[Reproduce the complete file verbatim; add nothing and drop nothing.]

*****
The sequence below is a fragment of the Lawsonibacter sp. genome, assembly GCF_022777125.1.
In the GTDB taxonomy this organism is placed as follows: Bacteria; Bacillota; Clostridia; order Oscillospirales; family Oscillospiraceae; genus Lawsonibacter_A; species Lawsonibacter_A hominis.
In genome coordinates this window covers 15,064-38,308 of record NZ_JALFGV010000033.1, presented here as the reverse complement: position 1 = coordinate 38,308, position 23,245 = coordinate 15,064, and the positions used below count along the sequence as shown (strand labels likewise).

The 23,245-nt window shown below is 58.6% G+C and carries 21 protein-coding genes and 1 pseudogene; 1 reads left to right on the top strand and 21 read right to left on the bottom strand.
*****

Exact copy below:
The sequence below is a fragment of the Lawsonibacter sp. genome, assembly GCF_022777125.1.
In the GTDB taxonomy this organism is placed as follows: Bacteria; Bacillota; Clostridia; order Oscillospirales; family Oscillospiraceae; genus Lawsonibacter_A; species Lawsonibacter_A hominis.
In genome coordinates this window covers 15,064-38,308 of record NZ_JALFGV010000033.1, presented here as the reverse complement: position 1 = coordinate 38,308, position 23,245 = coordinate 15,064, and the positions used below count along the sequence as shown (strand labels likewise).

The 23,245-nt window shown below is 58.6% G+C and carries 21 protein-coding genes and 1 pseudogene; 1 reads left to right on the top strand and 21 read right to left on the bottom strand.